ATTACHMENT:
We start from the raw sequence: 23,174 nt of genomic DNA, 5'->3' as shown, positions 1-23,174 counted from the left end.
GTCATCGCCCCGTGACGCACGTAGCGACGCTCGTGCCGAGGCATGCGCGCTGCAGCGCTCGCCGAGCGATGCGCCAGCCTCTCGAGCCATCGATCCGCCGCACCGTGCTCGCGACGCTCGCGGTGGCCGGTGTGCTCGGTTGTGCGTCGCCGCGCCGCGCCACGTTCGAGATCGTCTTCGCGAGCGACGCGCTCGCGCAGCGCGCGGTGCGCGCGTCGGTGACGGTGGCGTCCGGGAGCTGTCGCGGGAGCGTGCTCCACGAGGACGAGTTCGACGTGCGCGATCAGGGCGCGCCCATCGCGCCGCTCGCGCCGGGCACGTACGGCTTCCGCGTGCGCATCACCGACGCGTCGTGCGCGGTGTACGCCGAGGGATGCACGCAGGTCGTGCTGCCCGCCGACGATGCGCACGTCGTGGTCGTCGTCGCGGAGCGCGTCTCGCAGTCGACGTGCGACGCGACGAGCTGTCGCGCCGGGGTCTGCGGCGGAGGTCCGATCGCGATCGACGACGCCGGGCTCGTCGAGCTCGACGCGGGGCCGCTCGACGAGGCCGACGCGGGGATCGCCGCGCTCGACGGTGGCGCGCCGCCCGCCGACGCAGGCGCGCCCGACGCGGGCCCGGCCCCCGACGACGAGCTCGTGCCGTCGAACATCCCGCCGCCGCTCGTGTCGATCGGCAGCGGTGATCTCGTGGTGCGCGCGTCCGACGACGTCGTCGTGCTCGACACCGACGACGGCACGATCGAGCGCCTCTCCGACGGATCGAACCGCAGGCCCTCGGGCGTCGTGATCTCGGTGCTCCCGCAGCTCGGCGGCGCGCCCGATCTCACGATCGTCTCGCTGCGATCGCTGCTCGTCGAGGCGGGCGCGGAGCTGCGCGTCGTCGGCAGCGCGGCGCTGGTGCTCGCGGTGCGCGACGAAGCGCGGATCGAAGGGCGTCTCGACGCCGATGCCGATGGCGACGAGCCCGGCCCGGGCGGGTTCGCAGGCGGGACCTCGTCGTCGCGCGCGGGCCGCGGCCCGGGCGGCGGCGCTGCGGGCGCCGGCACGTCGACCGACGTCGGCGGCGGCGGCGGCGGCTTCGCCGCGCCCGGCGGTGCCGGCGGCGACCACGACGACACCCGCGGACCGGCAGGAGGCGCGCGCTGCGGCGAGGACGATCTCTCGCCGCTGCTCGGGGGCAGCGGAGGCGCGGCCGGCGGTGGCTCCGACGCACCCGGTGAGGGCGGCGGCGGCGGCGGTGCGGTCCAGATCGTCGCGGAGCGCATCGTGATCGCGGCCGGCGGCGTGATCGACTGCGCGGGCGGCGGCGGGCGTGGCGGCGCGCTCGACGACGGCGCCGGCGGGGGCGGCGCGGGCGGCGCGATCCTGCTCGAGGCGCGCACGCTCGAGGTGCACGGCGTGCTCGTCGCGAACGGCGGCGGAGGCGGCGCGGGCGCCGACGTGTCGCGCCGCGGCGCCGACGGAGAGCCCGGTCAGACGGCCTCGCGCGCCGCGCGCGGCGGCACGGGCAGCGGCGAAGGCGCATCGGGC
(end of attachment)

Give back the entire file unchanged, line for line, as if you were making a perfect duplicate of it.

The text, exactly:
We start from the raw sequence: 23,174 nt of genomic DNA, 5'->3' as shown, positions 1-23,174 counted from the left end.
GTCATCGCCCCGTGACGCACGTAGCGACGCTCGTGCCGAGGCATGCGCGCTGCAGCGCTCGCCGAGCGATGCGCCAGCCTCTCGAGCCATCGATCCGCCGCACCGTGCTCGCGACGCTCGCGGTGGCCGGTGTGCTCGGTTGTGCGTCGCCGCGCCGCGCCACGTTCGAGATCGTCTTCGCGAGCGACGCGCTCGCGCAGCGCGCGGTGCGCGCGTCGGTGACGGTGGCGTCCGGGAGCTGTCGCGGGAGCGTGCTCCACGAGGACGAGTTCGACGTGCGCGATCAGGGCGCGCCCATCGCGCCGCTCGCGCCGGGCACGTACGGCTTCCGCGTGCGCATCACCGACGCGTCGTGCGCGGTGTACGCCGAGGGATGCACGCAGGTCGTGCTGCCCGCCGACGATGCGCACGTCGTGGTCGTCGTCGCGGAGCGCGTCTCGCAGTCGACGTGCGACGCGACGAGCTGTCGCGCCGGGGTCTGCGGCGGAGGTCCGATCGCGATCGACGACGCCGGGCTCGTCGAGCTCGACGCGGGGCCGCTCGACGAGGCCGACGCGGGGATCGCCGCGCTCGACGGTGGCGCGCCGCCCGCCGACGCAGGCGCGCCCGACGCGGGCCCGGCCCCCGACGACGAGCTCGTGCCGTCGAACATCCCGCCGCCGCTCGTGTCGATCGGCAGCGGTGATCTCGTGGTGCGCGCGTCCGACGACGTCGTCGTGCTCGACACCGACGACGGCACGATCGAGCGCCTCTCCGACGGATCGAACCGCAGGCCCTCGGGCGTCGTGATCTCGGTGCTCCCGCAGCTCGGCGGCGCGCCCGATCTCACGATCGTCTCGCTGCGATCGCTGCTCGTCGAGGCGGGCGCGGAGCTGCGCGTCGTCGGCAGCGCGGCGCTGGTGCTCGCGGTGCGCGACGAAGCGCGGATCGAAGGGCGTCTCGACGCCGATGCCGATGGCGACGAGCCCGGCCCGGGCGGGTTCGCAGGCGGGACCTCGTCGTCGCGCGCGGGCCGCGGCCCGGGCGGCGGCGCTGCGGGCGCCGGCACGTCGACCGACGTCGGCGGCGGCGGCGGCGGCTTCGCCGCGCCCGGCGGTGCCGGCGGCGACCACGACGACACCCGCGGACCGGCAGGAGGCGCGCGCTGCGGCGAGGACGATCTCTCGCCGCTGCTCGGGGGCAGCGGAGGCGCGGCCGGCGGTGGCTCCGACGCACCCGGTGAGGGCGGCGGCGGCGGCGGTGCGGTCCAGATCGTCGCGGAGCGCATCGTGATCGCGGCCGGCGGCGTGATCGACTGCGCGGGCGGCGGCGGGCGTGGCGGCGCGCTCGACGACGGCGCCGGCGGGGGCGGCGCGGGCGGCGCGATCCTGCTCGAGGCGCGCACGCTCGAGGTGCACGGCGTGCTCGTCGCGAACGGCGGCGGAGGCGGCGCGGGCGCCGACGTGTCGCGCCGCGGCGCCGACGGAGAGCCCGGTCAGACGGCCTCGCGCGCCGCGCGCGGCGGCACGGGCAGCGGCGAAGGCGCATCGGGC